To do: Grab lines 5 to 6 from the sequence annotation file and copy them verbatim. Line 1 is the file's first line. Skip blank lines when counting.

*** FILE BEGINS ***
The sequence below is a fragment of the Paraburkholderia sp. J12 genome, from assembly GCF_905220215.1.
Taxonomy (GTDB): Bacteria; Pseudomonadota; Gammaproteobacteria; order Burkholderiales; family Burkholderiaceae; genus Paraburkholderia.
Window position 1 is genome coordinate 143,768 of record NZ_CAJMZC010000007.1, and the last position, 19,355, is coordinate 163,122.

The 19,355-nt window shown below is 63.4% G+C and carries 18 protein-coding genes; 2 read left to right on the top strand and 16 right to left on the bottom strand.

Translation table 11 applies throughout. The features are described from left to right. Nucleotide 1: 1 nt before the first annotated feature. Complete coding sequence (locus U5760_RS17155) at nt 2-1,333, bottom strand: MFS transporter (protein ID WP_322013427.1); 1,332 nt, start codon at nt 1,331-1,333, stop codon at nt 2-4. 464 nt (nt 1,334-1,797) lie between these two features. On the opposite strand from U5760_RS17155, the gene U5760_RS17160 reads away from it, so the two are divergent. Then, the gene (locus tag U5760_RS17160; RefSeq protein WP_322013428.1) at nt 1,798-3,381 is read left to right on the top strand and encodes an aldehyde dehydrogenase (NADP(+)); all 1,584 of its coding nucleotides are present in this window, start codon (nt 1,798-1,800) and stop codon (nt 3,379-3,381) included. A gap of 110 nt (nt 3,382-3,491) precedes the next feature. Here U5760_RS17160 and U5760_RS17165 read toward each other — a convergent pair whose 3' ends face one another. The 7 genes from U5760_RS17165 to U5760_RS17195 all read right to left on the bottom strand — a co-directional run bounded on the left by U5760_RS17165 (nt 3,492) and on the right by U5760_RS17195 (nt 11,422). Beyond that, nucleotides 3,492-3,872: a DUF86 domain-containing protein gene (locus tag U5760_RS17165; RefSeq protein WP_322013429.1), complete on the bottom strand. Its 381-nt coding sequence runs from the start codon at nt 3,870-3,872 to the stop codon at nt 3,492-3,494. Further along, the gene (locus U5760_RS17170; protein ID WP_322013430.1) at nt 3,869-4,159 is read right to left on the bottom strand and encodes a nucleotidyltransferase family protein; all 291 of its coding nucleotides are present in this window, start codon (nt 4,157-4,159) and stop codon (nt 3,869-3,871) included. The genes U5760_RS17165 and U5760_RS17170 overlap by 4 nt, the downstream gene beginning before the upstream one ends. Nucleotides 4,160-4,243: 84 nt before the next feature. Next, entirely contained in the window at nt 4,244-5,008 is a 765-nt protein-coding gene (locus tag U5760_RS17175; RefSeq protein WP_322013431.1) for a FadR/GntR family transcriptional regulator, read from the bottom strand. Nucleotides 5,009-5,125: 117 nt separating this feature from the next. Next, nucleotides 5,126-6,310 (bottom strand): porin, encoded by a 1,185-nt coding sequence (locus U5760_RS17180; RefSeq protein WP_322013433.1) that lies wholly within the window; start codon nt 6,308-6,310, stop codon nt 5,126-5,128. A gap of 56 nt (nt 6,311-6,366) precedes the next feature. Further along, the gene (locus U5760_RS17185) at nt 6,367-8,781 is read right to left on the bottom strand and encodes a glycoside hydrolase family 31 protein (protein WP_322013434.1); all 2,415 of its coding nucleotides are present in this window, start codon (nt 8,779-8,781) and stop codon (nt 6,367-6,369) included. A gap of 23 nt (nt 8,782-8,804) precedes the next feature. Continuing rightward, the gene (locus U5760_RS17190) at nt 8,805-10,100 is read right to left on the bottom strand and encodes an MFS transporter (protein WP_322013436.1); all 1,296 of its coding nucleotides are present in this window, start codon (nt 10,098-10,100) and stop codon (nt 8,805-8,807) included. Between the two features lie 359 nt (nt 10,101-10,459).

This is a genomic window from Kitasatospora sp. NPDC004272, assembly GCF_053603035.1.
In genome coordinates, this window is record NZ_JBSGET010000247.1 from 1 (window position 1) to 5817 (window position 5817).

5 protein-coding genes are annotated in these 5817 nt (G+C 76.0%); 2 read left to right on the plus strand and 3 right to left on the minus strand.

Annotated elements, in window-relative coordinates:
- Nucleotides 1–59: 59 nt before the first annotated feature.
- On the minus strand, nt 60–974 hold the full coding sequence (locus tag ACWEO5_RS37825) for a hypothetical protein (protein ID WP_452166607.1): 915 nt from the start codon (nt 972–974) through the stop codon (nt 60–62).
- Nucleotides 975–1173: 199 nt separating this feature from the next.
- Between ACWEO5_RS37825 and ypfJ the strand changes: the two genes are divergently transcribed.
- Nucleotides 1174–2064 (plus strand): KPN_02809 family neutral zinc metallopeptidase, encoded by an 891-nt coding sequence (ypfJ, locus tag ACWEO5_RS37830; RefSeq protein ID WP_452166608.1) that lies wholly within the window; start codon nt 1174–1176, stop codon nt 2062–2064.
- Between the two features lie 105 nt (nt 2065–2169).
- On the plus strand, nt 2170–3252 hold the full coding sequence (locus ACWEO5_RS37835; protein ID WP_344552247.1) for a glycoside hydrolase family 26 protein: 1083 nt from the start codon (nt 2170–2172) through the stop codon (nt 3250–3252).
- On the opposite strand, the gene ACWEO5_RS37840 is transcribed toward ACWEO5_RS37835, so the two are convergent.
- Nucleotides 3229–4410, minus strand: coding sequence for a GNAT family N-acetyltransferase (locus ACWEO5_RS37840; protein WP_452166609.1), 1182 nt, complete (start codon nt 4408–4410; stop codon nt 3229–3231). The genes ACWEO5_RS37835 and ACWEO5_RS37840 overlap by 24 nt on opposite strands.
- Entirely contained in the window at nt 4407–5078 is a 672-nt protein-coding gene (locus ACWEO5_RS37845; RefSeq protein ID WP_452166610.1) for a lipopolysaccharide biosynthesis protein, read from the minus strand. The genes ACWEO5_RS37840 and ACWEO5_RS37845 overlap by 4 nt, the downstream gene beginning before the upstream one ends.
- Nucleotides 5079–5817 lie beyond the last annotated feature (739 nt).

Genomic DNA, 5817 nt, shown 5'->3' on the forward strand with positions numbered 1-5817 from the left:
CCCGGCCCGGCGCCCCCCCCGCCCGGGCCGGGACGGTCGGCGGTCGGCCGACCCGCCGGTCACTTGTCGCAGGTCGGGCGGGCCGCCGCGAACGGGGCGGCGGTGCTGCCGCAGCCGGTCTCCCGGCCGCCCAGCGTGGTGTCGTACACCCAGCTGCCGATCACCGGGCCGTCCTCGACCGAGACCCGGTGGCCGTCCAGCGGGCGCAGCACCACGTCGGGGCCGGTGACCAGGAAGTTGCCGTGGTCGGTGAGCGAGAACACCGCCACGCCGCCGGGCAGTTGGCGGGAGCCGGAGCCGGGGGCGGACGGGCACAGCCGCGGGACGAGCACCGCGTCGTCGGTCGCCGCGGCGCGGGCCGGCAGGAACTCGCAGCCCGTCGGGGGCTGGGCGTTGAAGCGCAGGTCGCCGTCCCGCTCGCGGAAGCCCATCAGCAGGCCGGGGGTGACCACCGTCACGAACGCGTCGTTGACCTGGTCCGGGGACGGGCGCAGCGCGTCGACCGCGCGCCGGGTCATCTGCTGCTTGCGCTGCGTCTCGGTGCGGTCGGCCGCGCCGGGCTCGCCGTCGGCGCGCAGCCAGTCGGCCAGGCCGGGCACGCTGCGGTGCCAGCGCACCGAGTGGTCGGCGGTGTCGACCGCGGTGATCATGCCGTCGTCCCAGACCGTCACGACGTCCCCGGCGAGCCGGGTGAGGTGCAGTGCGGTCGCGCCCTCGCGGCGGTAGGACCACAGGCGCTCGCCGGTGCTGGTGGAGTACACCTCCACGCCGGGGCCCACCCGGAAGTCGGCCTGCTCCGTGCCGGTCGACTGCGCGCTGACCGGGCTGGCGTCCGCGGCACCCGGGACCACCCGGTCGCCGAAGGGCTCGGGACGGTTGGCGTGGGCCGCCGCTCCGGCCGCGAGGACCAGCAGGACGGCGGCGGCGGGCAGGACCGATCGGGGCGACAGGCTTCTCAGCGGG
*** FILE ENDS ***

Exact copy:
Translation table 11 applies throughout. The features are described from left to right. Nucleotide 1: 1 nt before the first annotated feature. Complete coding sequence (locus U5760_RS17155) at nt 2-1,333, bottom strand: MFS transporter (protein ID WP_322013427.1); 1,332 nt, start codon at nt 1,331-1,333, stop codon at nt 2-4. 464 nt (nt 1,334-1,797) lie between these two features. On the opposite strand from U5760_RS17155, the gene U5760_RS17160 reads away from it, so the two are divergent. Then, the gene (locus tag U5760_RS17160; RefSeq protein WP_322013428.1) at nt 1,798-3,381 is read left to right on the top strand and encodes an aldehyde dehydrogenase (NADP(+)); all 1,584 of its coding nucleotides are present in this window, start codon (nt 1,798-1,800) and stop codon (nt 3,379-3,381) included. A gap of 110 nt (nt 3,382-3,491) precedes the next feature. Here U5760_RS17160 and U5760_RS17165 read toward each other — a convergent pair whose 3' ends face one another. The 7 genes from U5760_RS17165 to U5760_RS17195 all read right to left on the bottom strand — a co-directional run bounded on the left by U5760_RS17165 (nt 3,492) and on the right by U5760_RS17195 (nt 11,422). Beyond that, nucleotides 3,492-3,872: a DUF86 domain-containing protein gene (locus tag U5760_RS17165; RefSeq protein WP_322013429.1), complete on the bottom strand. Its 381-nt coding sequence runs from the start codon at nt 3,870-3,872 to the stop codon at nt 3,492-3,494. Further along, the gene (locus U5760_RS17170; protein ID WP_322013430.1) at nt 3,869-4,159 is read right to left on the bottom strand and encodes a nucleotidyltransferase family protein; all 291 of its coding nucleotides are present in this window, start codon (nt 4,157-4,159) and stop codon (nt 3,869-3,871) included. The genes U5760_RS17165 and U5760_RS17170 overlap by 4 nt, the downstream gene beginning before the upstream one ends. Nucleotides 4,160-4,243: 84 nt before the next feature. Next, entirely contained in the window at nt 4,244-5,008 is a 765-nt protein-coding gene (locus tag U5760_RS17175; RefSeq protein WP_322013431.1) for a FadR/GntR family transcriptional regulator, read from the bottom strand. Nucleotides 5,009-5,125: 117 nt separating this feature from the next. Next, nucleotides 5,126-6,310 (bottom strand): porin, encoded by a 1,185-nt coding sequence (locus U5760_RS17180; RefSeq protein WP_322013433.1) that lies wholly within the window; start codon nt 6,308-6,310, stop codon nt 5,126-5,128. A gap of 56 nt (nt 6,311-6,366) precedes the next feature. Further along, the gene (locus U5760_RS17185) at nt 6,367-8,781 is read right to left on the bottom strand and encodes a glycoside hydrolase family 31 protein (protein WP_322013434.1); all 2,415 of its coding nucleotides are present in this window, start codon (nt 8,779-8,781) and stop codon (nt 6,367-6,369) included. A gap of 23 nt (nt 8,782-8,804) precedes the next feature. Continuing rightward, the gene (locus U5760_RS17190) at nt 8,805-10,100 is read right to left on the bottom strand and encodes an MFS transporter (protein WP_322013436.1); all 1,296 of its coding nucleotides are present in this window, start codon (nt 10,098-10,100) and stop codon (nt 8,805-8,807) included. Between the two features lie 359 nt (nt 10,101-10,459).

This is a genomic window from Kitasatospora sp. NPDC004272, assembly GCF_053603035.1.